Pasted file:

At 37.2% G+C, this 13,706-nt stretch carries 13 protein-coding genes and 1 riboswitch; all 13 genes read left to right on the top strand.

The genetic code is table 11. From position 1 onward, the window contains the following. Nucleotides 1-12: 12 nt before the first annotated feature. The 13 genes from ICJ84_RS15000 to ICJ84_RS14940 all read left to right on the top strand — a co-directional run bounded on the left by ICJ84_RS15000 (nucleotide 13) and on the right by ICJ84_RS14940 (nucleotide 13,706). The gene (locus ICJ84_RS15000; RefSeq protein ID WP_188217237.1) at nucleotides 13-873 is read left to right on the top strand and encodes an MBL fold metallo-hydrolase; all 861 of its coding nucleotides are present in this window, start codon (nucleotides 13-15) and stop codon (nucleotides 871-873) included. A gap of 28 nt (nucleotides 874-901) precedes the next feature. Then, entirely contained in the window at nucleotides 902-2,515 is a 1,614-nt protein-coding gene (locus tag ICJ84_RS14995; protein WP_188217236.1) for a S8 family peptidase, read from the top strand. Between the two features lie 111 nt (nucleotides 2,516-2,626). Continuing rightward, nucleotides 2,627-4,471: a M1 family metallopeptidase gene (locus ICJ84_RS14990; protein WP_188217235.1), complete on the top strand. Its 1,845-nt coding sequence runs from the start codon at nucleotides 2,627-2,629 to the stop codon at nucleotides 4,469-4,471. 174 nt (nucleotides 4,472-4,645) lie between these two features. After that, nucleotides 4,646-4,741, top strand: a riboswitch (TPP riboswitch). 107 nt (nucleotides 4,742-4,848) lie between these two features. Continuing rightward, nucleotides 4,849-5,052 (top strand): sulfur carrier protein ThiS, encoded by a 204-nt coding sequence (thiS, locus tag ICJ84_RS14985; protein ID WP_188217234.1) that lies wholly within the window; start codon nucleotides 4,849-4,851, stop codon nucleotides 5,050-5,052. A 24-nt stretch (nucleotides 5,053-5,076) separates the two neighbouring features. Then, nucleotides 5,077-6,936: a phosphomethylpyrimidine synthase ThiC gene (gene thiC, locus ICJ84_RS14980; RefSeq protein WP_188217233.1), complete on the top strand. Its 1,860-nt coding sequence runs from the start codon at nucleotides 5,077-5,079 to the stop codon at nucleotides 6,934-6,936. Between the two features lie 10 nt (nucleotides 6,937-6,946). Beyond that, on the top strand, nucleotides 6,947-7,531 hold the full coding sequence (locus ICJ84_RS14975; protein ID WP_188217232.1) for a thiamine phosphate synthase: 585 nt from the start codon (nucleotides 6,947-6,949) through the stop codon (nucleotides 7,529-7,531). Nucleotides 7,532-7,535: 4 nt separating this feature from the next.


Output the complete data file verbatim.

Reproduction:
At 37.2% G+C, this 13,706-nt stretch carries 13 protein-coding genes and 1 riboswitch; all 13 genes read left to right on the top strand.

The genetic code is table 11. From position 1 onward, the window contains the following. Nucleotides 1-12: 12 nt before the first annotated feature. The 13 genes from ICJ84_RS15000 to ICJ84_RS14940 all read left to right on the top strand — a co-directional run bounded on the left by ICJ84_RS15000 (nucleotide 13) and on the right by ICJ84_RS14940 (nucleotide 13,706). The gene (locus ICJ84_RS15000; RefSeq protein ID WP_188217237.1) at nucleotides 13-873 is read left to right on the top strand and encodes an MBL fold metallo-hydrolase; all 861 of its coding nucleotides are present in this window, start codon (nucleotides 13-15) and stop codon (nucleotides 871-873) included. A gap of 28 nt (nucleotides 874-901) precedes the next feature. Then, entirely contained in the window at nucleotides 902-2,515 is a 1,614-nt protein-coding gene (locus tag ICJ84_RS14995; protein WP_188217236.1) for a S8 family peptidase, read from the top strand. Between the two features lie 111 nt (nucleotides 2,516-2,626). Continuing rightward, nucleotides 2,627-4,471: a M1 family metallopeptidase gene (locus ICJ84_RS14990; protein WP_188217235.1), complete on the top strand. Its 1,845-nt coding sequence runs from the start codon at nucleotides 2,627-2,629 to the stop codon at nucleotides 4,469-4,471. 174 nt (nucleotides 4,472-4,645) lie between these two features. After that, nucleotides 4,646-4,741, top strand: a riboswitch (TPP riboswitch). 107 nt (nucleotides 4,742-4,848) lie between these two features. Continuing rightward, nucleotides 4,849-5,052 (top strand): sulfur carrier protein ThiS, encoded by a 204-nt coding sequence (thiS, locus tag ICJ84_RS14985; protein ID WP_188217234.1) that lies wholly within the window; start codon nucleotides 4,849-4,851, stop codon nucleotides 5,050-5,052. A 24-nt stretch (nucleotides 5,053-5,076) separates the two neighbouring features. Then, nucleotides 5,077-6,936: a phosphomethylpyrimidine synthase ThiC gene (gene thiC, locus ICJ84_RS14980; RefSeq protein WP_188217233.1), complete on the top strand. Its 1,860-nt coding sequence runs from the start codon at nucleotides 5,077-5,079 to the stop codon at nucleotides 6,934-6,936. Between the two features lie 10 nt (nucleotides 6,937-6,946). Beyond that, on the top strand, nucleotides 6,947-7,531 hold the full coding sequence (locus ICJ84_RS14975; protein ID WP_188217232.1) for a thiamine phosphate synthase: 585 nt from the start codon (nucleotides 6,947-6,949) through the stop codon (nucleotides 7,529-7,531). Nucleotides 7,532-7,535: 4 nt separating this feature from the next.